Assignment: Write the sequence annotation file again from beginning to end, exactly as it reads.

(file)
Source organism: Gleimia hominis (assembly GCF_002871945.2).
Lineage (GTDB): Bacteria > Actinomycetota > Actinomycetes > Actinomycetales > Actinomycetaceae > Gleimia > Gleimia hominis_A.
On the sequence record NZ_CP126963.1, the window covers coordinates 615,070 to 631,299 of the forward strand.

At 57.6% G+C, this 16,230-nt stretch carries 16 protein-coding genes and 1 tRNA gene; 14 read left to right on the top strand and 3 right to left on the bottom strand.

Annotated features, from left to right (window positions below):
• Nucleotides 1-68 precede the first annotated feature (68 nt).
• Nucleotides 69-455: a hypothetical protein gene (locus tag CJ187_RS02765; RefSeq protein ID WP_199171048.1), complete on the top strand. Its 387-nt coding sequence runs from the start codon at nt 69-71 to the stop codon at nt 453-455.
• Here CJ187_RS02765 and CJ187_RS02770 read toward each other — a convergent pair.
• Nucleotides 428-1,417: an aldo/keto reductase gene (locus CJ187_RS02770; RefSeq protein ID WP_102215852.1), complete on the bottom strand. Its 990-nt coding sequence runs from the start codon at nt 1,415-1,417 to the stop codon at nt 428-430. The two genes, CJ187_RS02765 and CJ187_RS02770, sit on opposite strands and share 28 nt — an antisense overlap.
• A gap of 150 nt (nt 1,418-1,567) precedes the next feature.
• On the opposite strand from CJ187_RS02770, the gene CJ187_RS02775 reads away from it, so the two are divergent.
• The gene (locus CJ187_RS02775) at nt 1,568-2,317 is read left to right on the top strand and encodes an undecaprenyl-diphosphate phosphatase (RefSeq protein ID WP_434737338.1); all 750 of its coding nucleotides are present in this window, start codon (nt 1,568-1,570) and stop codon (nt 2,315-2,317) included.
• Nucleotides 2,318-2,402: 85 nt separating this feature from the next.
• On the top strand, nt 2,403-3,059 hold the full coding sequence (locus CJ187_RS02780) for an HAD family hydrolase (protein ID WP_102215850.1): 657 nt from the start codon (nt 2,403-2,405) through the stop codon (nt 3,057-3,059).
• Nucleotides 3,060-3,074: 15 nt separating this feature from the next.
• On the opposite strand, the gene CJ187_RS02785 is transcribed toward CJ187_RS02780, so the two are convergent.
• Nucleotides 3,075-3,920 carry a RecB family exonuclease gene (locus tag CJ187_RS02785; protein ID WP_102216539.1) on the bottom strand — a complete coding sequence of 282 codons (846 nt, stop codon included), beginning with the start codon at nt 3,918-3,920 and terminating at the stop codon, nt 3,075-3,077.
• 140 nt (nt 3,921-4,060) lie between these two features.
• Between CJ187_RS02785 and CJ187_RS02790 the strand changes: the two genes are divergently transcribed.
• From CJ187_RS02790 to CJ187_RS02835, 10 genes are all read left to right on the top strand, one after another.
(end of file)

Source organism: Gleimia hominis (assembly GCF_002871945.2).
Lineage (GTDB): Bacteria > Actinomycetota > Actinomycetes > Actinomycetales > Actinomycetaceae > Gleimia > Gleimia hominis_A.
On the sequence record NZ_CP126963.1, the window covers coordinates 615,070 to 631,299 of the forward strand.

At 57.6% G+C, this 16,230-nt stretch carries 16 protein-coding genes and 1 tRNA gene; 14 read left to right on the top strand and 3 right to left on the bottom strand.

Annotated features, from left to right (window positions below):
• Nucleotides 1-68 precede the first annotated feature (68 nt).
• Nucleotides 69-455: a hypothetical protein gene (locus tag CJ187_RS02765; RefSeq protein ID WP_199171048.1), complete on the top strand. Its 387-nt coding sequence runs from the start codon at nt 69-71 to the stop codon at nt 453-455.
• Here CJ187_RS02765 and CJ187_RS02770 read toward each other — a convergent pair.
• Nucleotides 428-1,417: an aldo/keto reductase gene (locus CJ187_RS02770; RefSeq protein ID WP_102215852.1), complete on the bottom strand. Its 990-nt coding sequence runs from the start codon at nt 1,415-1,417 to the stop codon at nt 428-430. The two genes, CJ187_RS02765 and CJ187_RS02770, sit on opposite strands and share 28 nt — an antisense overlap.
• A gap of 150 nt (nt 1,418-1,567) precedes the next feature.
• On the opposite strand from CJ187_RS02770, the gene CJ187_RS02775 reads away from it, so the two are divergent.
• The gene (locus CJ187_RS02775) at nt 1,568-2,317 is read left to right on the top strand and encodes an undecaprenyl-diphosphate phosphatase (RefSeq protein ID WP_434737338.1); all 750 of its coding nucleotides are present in this window, start codon (nt 1,568-1,570) and stop codon (nt 2,315-2,317) included.
• Nucleotides 2,318-2,402: 85 nt separating this feature from the next.
• On the top strand, nt 2,403-3,059 hold the full coding sequence (locus CJ187_RS02780) for an HAD family hydrolase (protein ID WP_102215850.1): 657 nt from the start codon (nt 2,403-2,405) through the stop codon (nt 3,057-3,059).
• Nucleotides 3,060-3,074: 15 nt separating this feature from the next.
• On the opposite strand, the gene CJ187_RS02785 is transcribed toward CJ187_RS02780, so the two are convergent.
• Nucleotides 3,075-3,920 carry a RecB family exonuclease gene (locus tag CJ187_RS02785; protein ID WP_102216539.1) on the bottom strand — a complete coding sequence of 282 codons (846 nt, stop codon included), beginning with the start codon at nt 3,918-3,920 and terminating at the stop codon, nt 3,075-3,077.
• 140 nt (nt 3,921-4,060) lie between these two features.
• Between CJ187_RS02785 and CJ187_RS02790 the strand changes: the two genes are divergently transcribed.
• From CJ187_RS02790 to CJ187_RS02835, 10 genes are all read left to right on the top strand, one after another.